Like Him or Not, Samuel Morin’s Story is One We Can All Admire

Imagine being 17 years old and a rising star in your draft year. Then being selected by one of the premiere teams in the NHL during the entry draft and immediately compared to one of the greatest defenseman of all-time because of your similar size and physicality in your game.

The pressure on Samuel Morin’s shoulders must have been immense.

Morin was sent back to toil in juniors after he was drafted where he would later help Team Canada to a gold medal in the 2015 World Juniors, as well as secure a President’s Cup win with the Rimouski Oceanic as the QMJHL champions. The aura around the hulking teenager continued to build.

His first season with the Lehigh Valley Phantoms actually went considerably well. He managed to score four goals and 19 points while racking up a whopping 118 penalty minutes in 76 contests during the 2015-16 season. His sophomore season in Lehigh was almost identical, with three goals, 16 points, and 129 penalty minutes in 74 games. As the 2016-17 came to a close, he was recalled by the Flyers and made his NHL debut on April 4, 2017. Morin played 17:47 during that game and, despite going pointless, got his feet wet in the NHL and seemed primed to make a run at a full time roster spot the following season.

Morin challenged for a roster spot out of training camp in 2017-18, and while he made the official cut and joined the team on their opening road trip, he didn’t see any ice time, losing the final roster spot to fellow rookie Robert Hagg. He was ultimately loaned back to the Phantoms and that’s where his tale begins to unravel.

Upon his return to Lehigh Valley his play seemed off. It was clear he was playing through some kind of injury, but he was intent to work through it. Nonetheless, a Flyers’ roster spot opened right before Thanksgiving when fellow defenseman Andy MacDonald was hurt and Radko Gudas was suspended. Morin was recalled by the Flyers and suited up for two games in a home-and-home series against the Islanders.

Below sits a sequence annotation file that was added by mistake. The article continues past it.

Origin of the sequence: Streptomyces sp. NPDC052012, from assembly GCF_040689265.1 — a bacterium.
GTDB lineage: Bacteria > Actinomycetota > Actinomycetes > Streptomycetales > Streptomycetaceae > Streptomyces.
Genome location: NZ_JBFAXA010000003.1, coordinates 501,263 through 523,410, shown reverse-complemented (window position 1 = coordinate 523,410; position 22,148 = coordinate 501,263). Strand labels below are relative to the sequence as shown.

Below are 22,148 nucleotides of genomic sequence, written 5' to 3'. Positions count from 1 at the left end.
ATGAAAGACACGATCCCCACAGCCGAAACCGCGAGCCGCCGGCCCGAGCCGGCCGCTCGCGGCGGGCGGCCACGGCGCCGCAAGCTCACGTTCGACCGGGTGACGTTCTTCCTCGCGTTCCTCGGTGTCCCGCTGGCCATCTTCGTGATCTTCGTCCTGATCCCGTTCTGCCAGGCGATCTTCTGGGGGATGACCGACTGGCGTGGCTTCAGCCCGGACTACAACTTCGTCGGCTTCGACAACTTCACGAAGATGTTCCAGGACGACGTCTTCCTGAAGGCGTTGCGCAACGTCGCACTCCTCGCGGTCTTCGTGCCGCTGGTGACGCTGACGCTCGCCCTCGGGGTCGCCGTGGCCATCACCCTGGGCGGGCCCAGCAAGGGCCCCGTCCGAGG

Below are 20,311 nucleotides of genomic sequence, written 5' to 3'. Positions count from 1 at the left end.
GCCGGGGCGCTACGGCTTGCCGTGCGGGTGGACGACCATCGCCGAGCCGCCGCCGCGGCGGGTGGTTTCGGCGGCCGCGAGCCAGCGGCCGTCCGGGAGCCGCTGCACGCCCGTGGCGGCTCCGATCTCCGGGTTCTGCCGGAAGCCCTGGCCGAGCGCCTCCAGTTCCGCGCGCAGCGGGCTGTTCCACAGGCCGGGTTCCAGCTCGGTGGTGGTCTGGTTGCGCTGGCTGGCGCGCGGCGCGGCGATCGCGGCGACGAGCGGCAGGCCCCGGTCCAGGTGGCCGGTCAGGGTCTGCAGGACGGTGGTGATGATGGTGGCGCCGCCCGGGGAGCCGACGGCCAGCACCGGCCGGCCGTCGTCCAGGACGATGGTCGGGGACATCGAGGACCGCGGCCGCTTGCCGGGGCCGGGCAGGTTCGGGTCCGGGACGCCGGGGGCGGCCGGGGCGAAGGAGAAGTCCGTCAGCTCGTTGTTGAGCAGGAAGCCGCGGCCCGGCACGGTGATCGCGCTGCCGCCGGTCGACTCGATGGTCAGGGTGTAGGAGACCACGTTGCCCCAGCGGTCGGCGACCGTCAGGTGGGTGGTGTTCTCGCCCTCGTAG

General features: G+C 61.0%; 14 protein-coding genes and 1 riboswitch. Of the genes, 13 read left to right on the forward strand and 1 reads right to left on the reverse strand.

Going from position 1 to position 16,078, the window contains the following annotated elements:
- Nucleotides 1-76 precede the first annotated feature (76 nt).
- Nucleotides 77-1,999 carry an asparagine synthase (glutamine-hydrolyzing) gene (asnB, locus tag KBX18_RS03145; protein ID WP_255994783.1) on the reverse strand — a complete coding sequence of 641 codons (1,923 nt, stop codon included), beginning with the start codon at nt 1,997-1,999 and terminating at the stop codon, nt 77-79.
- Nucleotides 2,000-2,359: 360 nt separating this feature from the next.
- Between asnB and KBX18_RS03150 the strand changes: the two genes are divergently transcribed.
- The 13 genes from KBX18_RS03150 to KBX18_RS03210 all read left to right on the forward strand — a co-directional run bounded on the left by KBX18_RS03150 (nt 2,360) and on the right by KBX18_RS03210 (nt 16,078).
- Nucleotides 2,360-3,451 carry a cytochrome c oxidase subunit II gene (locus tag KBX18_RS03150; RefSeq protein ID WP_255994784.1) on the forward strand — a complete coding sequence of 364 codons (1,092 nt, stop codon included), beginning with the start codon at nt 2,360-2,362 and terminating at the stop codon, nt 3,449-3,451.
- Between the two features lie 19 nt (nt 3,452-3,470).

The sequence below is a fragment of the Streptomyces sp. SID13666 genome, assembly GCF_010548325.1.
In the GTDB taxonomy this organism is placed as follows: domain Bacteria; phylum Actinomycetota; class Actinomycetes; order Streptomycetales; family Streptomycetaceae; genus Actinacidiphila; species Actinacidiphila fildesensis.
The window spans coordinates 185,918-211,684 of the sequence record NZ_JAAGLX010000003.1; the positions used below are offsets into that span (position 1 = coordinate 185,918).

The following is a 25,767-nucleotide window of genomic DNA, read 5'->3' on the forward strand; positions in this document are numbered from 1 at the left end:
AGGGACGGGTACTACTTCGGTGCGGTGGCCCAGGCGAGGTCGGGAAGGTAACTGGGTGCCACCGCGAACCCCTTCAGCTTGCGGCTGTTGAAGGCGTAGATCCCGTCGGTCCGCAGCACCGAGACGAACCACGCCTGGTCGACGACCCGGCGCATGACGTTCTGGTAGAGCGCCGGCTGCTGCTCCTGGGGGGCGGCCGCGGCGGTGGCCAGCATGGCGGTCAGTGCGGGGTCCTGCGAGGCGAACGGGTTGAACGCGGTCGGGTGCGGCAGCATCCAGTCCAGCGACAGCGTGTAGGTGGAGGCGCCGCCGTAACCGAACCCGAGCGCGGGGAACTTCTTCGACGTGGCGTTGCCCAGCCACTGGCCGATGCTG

During his stint in Philly, it was discovered Morin had torn his psoas muscle, the main muscle in your hip flexor, and was shutdown for almost the entirety of December 2017 upon his reassignment to the Phantoms. He managed to come back for the Phantoms’ outdoor game against the Hershey Bears, but re-injured his hip in the process. He was shutdown for good until the Phantoms playoff run in the spring.

He returned during the Phantoms’ second round series against the Charlotte Checkers but only managed to play three games before tearing his ACL in his right knee, ending his season and any hope he had of making the Flyers roster out of training camp the following season.

During the summer of 2018, Samuel Morin signed a three-year extension with the Flyers, giving hope to the now-23-year-old that the organization still had faith in his potential.

After almost nine months on the shelf, Morin returned to the Phantoms lineup for a pair of games in mid-March before he was recalled by the Flyers and dressed in five games at the end of the 2018-19 season. It was a quiet five games, only playing more than 15 minutes once, but it was a good test for him to get back into game action in a few non-consequential NHL games.